July 18, 2010
What would you do if one day you woke up and needed help with everyday activities like managing your checkbook or even getting dressed?
Have you ever thought about who would care for you? Where would you be cared for and what will it cost?
Did you know that 24/7 in-home care can cost more than $5,000 per month, the private pay rates at assisted living facilities start around $3000 a month and rates at skilled nursing facilities are upwards of $7000 per month? How long would you be able to sustain payments of this size? If you were married, would your spouse have enough left over to live on?
I don’t know about you, but I don’t have a crystal ball that can tell me if or when I might need long term care (LTC), which focuses on helping with a broad range of daily activities rather than immediate care for a particular illness.
While often needed after an illness, LTC can be needed due to other conditions such as arthritis, diabetes, dementia, or Alzheimer’s. LTC may be completely non-medical and include assistance with shopping, cleaning, cooking, dressing, money management, and transportation.
Traditionally, the younger generation of the family stepped in to help out. As extended families become a thing of the past and we live longer this is an issue that is becoming more important to many of my Gold River elder law clients and their parents.
Why should LTC be important to you now? There are only a couple ways to pay for LTC, the most common of which are long term care insurance or a really fat wallet. But that is not always possible. For some the only way to pay for LTC is for the government to pick up the tab under the Medi-Cal (Medicaid) program.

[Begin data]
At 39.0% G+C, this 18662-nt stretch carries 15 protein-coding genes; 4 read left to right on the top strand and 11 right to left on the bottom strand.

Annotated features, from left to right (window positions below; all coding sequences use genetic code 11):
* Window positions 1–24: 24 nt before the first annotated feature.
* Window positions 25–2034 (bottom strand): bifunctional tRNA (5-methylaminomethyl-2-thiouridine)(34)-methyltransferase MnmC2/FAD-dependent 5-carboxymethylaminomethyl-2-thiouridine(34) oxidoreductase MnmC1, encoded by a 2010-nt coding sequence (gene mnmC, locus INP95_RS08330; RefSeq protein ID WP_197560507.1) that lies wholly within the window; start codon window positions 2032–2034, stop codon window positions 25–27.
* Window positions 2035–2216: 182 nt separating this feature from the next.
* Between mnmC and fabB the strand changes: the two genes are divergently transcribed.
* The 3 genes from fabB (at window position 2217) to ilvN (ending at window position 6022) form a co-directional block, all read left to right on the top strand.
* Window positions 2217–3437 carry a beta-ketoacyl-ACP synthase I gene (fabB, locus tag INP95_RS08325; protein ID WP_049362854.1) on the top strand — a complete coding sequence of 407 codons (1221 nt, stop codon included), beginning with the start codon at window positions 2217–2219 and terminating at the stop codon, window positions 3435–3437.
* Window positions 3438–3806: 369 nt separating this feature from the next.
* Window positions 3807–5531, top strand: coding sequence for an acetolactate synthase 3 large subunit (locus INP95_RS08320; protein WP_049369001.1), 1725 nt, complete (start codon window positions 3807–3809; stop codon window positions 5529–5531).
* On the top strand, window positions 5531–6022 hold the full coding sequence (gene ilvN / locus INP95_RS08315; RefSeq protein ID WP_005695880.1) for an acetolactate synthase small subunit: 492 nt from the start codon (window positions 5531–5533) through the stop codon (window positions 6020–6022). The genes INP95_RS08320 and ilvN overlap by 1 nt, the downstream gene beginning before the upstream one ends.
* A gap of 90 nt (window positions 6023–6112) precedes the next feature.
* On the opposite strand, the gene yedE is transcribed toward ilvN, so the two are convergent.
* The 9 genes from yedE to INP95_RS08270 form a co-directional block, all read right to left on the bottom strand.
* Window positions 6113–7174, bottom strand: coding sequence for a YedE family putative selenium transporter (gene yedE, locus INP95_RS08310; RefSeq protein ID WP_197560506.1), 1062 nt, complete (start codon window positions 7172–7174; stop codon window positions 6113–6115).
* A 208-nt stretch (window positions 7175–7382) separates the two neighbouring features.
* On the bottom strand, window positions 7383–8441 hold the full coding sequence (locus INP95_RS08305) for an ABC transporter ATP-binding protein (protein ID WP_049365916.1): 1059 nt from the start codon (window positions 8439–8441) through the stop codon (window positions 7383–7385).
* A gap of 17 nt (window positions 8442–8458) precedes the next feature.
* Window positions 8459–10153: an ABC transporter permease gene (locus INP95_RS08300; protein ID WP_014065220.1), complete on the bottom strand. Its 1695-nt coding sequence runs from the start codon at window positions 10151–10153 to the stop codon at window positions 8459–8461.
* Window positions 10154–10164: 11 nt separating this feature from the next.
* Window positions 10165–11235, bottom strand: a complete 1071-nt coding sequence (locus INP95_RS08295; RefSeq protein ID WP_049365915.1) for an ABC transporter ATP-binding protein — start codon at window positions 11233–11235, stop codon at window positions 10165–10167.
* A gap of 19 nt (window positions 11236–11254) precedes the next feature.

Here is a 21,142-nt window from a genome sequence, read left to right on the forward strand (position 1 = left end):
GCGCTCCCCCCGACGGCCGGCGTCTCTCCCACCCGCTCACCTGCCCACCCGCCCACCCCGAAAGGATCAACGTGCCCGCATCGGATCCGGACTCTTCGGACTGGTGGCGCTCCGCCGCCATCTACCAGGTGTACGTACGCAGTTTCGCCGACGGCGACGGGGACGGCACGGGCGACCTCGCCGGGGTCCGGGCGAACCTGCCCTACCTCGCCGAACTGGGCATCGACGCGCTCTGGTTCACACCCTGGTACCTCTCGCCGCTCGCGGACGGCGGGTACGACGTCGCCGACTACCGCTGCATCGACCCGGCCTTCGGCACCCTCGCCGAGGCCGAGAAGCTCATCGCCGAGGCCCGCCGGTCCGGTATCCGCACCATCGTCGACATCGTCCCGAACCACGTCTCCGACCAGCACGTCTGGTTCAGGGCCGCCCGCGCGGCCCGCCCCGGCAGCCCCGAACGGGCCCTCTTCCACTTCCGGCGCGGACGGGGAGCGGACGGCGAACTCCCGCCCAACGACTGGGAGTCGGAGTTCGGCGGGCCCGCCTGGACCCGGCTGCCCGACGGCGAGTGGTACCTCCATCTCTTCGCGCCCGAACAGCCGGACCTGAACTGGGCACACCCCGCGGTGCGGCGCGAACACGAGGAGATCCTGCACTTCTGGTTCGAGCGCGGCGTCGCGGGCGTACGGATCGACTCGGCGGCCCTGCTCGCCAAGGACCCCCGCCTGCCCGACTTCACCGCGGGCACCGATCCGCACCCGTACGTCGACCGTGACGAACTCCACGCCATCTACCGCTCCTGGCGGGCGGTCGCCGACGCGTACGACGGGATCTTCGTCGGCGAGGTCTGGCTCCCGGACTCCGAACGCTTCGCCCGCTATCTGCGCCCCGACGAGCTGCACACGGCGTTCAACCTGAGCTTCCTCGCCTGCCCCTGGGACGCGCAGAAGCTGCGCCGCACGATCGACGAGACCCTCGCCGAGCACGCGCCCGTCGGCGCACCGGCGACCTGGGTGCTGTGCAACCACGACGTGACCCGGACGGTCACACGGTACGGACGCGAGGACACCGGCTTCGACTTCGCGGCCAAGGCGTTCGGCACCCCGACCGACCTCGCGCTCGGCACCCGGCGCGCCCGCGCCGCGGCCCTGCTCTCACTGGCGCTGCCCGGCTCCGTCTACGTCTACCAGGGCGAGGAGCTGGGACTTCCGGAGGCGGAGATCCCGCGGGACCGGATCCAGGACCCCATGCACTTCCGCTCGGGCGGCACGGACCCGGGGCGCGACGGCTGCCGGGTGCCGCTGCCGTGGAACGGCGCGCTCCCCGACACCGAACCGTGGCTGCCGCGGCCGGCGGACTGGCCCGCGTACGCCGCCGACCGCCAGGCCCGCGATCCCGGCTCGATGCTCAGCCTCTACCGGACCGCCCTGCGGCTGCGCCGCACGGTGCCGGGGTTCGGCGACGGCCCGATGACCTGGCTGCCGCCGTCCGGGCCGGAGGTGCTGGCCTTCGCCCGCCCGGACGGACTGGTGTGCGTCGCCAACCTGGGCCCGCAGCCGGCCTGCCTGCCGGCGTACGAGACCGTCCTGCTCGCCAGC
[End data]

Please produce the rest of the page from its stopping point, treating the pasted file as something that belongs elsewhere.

Oh, and just to dispel a myth, LTC is NOT covered by Medicare.
Because LTC can be very costly I often see people put off planning for it and only doing something once an actual need arises. At that time, insurance is clearly not an option and even a fat wallet shrivels quickly.
Up to now it has been relatively easy, although not uncomplicated; to do last minute planning and get someone qualified. But back in 2006 the federal rules changed – dramatically, and emergency planning is extremely difficult to accomplish. California hasn’t yet adopted the federal rules, but the department of Health Services is working on it and says the new rules should take effect in 2011.
What this means to you is proper prior planning will be critical. And that planning needs to take place at least 5 years prior to the need for Medi-Cal services. Remember the crystal ball? Do you know when that 5 year period would end for you or your loved one?
So what should you do now? First, consult with a qualified and knowledgeable long term care insurance agent to evaluate your needs, determine if you qualify medically and if the insurance is affordable for you. You’ll want to take into account your family history. How healthy are/were your parents? How does your lifestyle and health differ from theirs?
Second, evaluate your current estate plan. Does it include provisions to allow your family to accomplish LTC planning on your behalf in the event you need care and are already incapacitated? Does it look like you could potentially need long-term care in the next 5 years? If Medi-Cal looks like it may be needed to pay for your care, does your current estate plan have an asset protection component?
You can always call me, your neighborhood Gold River elder lawyer, if you want to learn more, or need an estate plan check up to make sure you are covered or have the flexibility to do additional planning if needed, or need a referral to a qualified LTC insurance agent.
In fact, simply mention this article and we’ll allow you to come in for our exclusive Peace of Mind Planning and Strategy Session free of charge (normally $750). However, I only have room for 10 free sessions a month, so call 916.241.9661 to secure your spot today!